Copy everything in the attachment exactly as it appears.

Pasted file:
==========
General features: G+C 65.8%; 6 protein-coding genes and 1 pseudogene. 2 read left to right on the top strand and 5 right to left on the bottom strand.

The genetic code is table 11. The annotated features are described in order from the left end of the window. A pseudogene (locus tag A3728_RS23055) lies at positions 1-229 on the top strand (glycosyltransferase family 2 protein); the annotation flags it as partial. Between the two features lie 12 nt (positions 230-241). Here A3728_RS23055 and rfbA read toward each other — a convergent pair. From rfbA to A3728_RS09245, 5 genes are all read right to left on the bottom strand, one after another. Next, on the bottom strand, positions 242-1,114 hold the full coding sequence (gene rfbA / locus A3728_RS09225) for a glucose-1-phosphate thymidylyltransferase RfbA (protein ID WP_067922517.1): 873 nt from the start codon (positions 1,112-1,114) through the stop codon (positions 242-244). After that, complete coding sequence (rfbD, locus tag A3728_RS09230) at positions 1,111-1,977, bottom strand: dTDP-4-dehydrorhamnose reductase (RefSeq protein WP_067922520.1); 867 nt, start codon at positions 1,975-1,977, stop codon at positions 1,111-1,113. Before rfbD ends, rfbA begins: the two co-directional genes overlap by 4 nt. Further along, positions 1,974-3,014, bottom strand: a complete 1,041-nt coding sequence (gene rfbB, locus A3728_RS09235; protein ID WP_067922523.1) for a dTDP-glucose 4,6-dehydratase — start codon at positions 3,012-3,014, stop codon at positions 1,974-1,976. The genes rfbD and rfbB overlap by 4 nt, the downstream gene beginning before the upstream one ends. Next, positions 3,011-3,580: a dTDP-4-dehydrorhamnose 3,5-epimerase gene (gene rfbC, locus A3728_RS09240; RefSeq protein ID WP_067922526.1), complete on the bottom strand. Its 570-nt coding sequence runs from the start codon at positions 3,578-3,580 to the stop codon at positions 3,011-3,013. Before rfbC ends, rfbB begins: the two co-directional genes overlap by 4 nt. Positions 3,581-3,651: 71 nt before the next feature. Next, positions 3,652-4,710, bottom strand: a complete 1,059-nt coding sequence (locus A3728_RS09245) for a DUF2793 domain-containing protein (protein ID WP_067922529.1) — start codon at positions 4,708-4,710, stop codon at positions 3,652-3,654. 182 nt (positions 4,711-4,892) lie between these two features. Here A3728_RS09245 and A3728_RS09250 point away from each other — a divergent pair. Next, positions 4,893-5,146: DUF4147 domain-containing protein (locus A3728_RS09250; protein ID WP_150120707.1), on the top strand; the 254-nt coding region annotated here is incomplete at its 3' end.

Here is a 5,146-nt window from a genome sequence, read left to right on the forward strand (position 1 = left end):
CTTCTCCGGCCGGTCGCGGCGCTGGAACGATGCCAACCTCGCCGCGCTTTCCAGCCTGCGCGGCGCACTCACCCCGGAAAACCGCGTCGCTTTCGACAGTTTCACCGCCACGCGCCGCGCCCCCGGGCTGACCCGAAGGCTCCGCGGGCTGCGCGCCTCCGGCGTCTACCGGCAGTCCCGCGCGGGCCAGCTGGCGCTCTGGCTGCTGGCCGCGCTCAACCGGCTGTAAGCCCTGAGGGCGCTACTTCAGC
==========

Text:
General features: G+C 65.8%; 6 protein-coding genes and 1 pseudogene. 2 read left to right on the top strand and 5 right to left on the bottom strand.

The genetic code is table 11. The annotated features are described in order from the left end of the window. A pseudogene (locus tag A3728_RS23055) lies at positions 1-229 on the top strand (glycosyltransferase family 2 protein); the annotation flags it as partial. Between the two features lie 12 nt (positions 230-241). Here A3728_RS23055 and rfbA read toward each other — a convergent pair. From rfbA to A3728_RS09245, 5 genes are all read right to left on the bottom strand, one after another. Next, on the bottom strand, positions 242-1,114 hold the full coding sequence (gene rfbA / locus A3728_RS09225) for a glucose-1-phosphate thymidylyltransferase RfbA (protein ID WP_067922517.1): 873 nt from the start codon (positions 1,112-1,114) through the stop codon (positions 242-244). After that, complete coding sequence (rfbD, locus tag A3728_RS09230) at positions 1,111-1,977, bottom strand: dTDP-4-dehydrorhamnose reductase (RefSeq protein WP_067922520.1); 867 nt, start codon at positions 1,975-1,977, stop codon at positions 1,111-1,113. Before rfbD ends, rfbA begins: the two co-directional genes overlap by 4 nt. Further along, positions 1,974-3,014, bottom strand: a complete 1,041-nt coding sequence (gene rfbB, locus A3728_RS09235; protein ID WP_067922523.1) for a dTDP-glucose 4,6-dehydratase — start codon at positions 3,012-3,014, stop codon at positions 1,974-1,976. The genes rfbD and rfbB overlap by 4 nt, the downstream gene beginning before the upstream one ends. Next, positions 3,011-3,580: a dTDP-4-dehydrorhamnose 3,5-epimerase gene (gene rfbC, locus A3728_RS09240; RefSeq protein ID WP_067922526.1), complete on the bottom strand. Its 570-nt coding sequence runs from the start codon at positions 3,578-3,580 to the stop codon at positions 3,011-3,013. Before rfbC ends, rfbB begins: the two co-directional genes overlap by 4 nt. Positions 3,581-3,651: 71 nt before the next feature. Next, positions 3,652-4,710, bottom strand: a complete 1,059-nt coding sequence (locus A3728_RS09245) for a DUF2793 domain-containing protein (protein ID WP_067922529.1) — start codon at positions 4,708-4,710, stop codon at positions 3,652-3,654. 182 nt (positions 4,711-4,892) lie between these two features. Here A3728_RS09245 and A3728_RS09250 point away from each other — a divergent pair. Next, positions 4,893-5,146: DUF4147 domain-containing protein (locus A3728_RS09250; protein ID WP_150120707.1), on the top strand; the 254-nt coding region annotated here is incomplete at its 3' end.

Here is a 5,146-nt window from a genome sequence, read left to right on the forward strand (position 1 = left end):
CTTCTCCGGCCGGTCGCGGCGCTGGAACGATGCCAACCTCGCCGCGCTTTCCAGCCTGCGCGGCGCACTCACCCCGGAAAACCGCGTCGCTTTCGACAGTTTCACCGCCACGCGCCGCGCCCCCGGGCTGACCCGAAGGCTCCGCGGGCTGCGCGCCTCCGGCGTCTACCGGCAGTCCCGCGCGGGCCAGCTGGCGCTCTGGCTGCTGGCCGCGCTCAACCGGCTGTAAGCCCTGAGGGCGCTACTTCAGC